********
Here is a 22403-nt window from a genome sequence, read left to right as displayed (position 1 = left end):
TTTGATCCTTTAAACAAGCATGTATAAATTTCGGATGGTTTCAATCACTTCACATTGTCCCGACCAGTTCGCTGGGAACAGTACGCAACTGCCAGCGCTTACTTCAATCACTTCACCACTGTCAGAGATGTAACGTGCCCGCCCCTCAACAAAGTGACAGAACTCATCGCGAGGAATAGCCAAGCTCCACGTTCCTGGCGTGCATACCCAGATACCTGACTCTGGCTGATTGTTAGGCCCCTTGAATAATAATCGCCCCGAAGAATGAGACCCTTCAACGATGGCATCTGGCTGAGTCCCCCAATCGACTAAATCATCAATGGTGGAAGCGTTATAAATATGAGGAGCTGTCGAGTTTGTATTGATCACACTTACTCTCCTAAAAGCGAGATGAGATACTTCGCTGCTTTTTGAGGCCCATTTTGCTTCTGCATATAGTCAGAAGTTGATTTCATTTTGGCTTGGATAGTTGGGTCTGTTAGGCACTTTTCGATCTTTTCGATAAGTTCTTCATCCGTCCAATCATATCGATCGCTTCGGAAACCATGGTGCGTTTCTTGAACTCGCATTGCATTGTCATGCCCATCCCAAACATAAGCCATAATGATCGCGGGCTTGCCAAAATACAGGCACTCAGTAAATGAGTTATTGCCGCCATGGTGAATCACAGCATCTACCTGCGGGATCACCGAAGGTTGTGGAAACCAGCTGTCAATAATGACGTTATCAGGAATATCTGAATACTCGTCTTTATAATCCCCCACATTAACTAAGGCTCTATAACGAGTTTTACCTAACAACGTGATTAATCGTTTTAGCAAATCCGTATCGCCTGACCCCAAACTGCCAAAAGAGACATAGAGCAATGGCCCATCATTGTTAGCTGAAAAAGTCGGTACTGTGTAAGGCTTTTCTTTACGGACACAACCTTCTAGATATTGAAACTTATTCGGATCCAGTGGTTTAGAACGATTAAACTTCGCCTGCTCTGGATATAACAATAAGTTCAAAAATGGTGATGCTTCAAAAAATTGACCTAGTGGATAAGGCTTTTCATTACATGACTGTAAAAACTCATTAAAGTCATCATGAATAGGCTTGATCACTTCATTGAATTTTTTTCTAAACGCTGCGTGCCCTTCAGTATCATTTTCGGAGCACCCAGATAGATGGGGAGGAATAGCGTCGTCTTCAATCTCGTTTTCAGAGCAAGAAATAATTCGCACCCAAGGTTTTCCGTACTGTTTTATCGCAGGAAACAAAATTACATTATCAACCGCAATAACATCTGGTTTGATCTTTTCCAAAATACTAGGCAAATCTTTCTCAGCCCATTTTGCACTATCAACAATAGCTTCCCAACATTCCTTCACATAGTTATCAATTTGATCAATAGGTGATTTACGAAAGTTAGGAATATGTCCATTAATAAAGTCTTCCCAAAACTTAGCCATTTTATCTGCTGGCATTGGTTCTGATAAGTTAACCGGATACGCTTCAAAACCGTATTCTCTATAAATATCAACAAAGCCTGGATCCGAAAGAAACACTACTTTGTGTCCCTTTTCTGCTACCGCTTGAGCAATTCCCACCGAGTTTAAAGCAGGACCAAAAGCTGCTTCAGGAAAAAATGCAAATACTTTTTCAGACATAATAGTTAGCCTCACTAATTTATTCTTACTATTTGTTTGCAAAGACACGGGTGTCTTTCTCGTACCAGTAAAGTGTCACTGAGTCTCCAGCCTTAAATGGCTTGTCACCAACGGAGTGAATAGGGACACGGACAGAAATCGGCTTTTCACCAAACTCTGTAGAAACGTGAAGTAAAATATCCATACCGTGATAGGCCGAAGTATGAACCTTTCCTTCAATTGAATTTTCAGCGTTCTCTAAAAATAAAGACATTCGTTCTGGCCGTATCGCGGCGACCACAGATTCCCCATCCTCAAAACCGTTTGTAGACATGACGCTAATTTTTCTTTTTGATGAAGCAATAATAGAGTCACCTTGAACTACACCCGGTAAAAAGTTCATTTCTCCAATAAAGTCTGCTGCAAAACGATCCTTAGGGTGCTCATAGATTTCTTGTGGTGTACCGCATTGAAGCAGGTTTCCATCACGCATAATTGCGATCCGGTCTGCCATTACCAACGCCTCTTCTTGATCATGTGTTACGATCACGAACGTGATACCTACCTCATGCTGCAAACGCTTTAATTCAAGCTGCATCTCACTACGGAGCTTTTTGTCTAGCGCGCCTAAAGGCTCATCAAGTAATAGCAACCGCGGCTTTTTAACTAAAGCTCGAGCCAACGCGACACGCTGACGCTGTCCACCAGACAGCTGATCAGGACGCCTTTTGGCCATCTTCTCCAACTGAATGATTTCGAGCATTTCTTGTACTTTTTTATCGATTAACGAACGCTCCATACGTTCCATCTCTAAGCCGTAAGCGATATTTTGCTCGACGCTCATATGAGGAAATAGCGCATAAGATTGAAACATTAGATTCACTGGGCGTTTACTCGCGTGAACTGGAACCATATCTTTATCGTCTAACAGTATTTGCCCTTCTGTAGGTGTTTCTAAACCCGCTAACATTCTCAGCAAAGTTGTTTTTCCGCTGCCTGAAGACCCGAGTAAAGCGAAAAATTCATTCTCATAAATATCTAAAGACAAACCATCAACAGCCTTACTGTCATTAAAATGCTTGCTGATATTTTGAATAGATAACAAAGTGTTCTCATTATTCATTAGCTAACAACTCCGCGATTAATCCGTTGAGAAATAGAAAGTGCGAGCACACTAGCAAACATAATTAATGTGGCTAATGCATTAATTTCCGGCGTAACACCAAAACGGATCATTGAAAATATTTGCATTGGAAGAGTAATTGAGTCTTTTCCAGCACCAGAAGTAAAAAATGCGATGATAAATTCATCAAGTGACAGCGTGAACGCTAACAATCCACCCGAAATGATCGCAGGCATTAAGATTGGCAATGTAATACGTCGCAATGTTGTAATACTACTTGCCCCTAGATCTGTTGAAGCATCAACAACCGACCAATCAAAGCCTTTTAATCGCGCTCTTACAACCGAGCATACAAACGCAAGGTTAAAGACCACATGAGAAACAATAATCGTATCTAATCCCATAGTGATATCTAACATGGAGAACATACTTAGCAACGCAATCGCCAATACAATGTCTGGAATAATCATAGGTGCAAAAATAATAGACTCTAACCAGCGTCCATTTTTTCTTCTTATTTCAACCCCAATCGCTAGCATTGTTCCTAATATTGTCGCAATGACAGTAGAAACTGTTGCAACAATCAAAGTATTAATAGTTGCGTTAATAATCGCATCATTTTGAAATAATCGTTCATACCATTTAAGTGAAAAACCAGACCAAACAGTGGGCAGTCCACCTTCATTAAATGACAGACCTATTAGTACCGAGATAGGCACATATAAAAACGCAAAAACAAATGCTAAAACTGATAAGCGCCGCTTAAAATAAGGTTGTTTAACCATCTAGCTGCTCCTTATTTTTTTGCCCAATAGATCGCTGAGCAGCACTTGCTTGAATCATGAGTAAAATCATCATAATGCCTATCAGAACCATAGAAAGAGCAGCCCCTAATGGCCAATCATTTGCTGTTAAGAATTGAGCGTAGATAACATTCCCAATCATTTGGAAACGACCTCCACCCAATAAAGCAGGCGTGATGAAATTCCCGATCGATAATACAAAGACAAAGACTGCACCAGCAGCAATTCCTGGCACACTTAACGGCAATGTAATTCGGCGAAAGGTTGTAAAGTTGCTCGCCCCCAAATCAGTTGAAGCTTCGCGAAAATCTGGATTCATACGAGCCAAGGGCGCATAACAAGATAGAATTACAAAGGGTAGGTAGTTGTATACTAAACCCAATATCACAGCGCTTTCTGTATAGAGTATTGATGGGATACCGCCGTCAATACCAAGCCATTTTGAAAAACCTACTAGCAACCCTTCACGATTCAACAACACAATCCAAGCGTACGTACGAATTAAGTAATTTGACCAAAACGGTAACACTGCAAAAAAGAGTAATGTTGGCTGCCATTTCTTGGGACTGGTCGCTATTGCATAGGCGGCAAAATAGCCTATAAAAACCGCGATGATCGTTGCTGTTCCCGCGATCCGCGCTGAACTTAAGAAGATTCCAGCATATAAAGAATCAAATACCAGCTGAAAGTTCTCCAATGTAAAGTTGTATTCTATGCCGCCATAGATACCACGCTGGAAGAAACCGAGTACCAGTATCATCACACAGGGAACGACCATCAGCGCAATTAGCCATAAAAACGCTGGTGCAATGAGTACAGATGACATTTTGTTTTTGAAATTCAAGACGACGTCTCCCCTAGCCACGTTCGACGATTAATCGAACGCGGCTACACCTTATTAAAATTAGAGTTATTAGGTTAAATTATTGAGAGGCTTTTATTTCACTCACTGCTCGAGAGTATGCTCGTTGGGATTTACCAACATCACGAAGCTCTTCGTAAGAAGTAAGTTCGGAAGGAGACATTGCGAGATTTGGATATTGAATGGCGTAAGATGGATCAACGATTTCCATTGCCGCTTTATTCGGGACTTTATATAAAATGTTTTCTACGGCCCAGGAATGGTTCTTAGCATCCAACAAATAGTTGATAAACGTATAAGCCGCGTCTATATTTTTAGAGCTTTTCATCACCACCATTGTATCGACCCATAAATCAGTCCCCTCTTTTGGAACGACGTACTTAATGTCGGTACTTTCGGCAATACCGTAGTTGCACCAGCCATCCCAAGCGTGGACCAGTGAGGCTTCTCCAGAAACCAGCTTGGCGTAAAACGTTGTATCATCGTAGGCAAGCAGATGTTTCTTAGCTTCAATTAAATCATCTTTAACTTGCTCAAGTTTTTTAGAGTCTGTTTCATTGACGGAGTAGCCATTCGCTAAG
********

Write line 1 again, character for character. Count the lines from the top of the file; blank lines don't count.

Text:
Here is a 22403-nt window from a genome sequence, read left to right as displayed (position 1 = left end):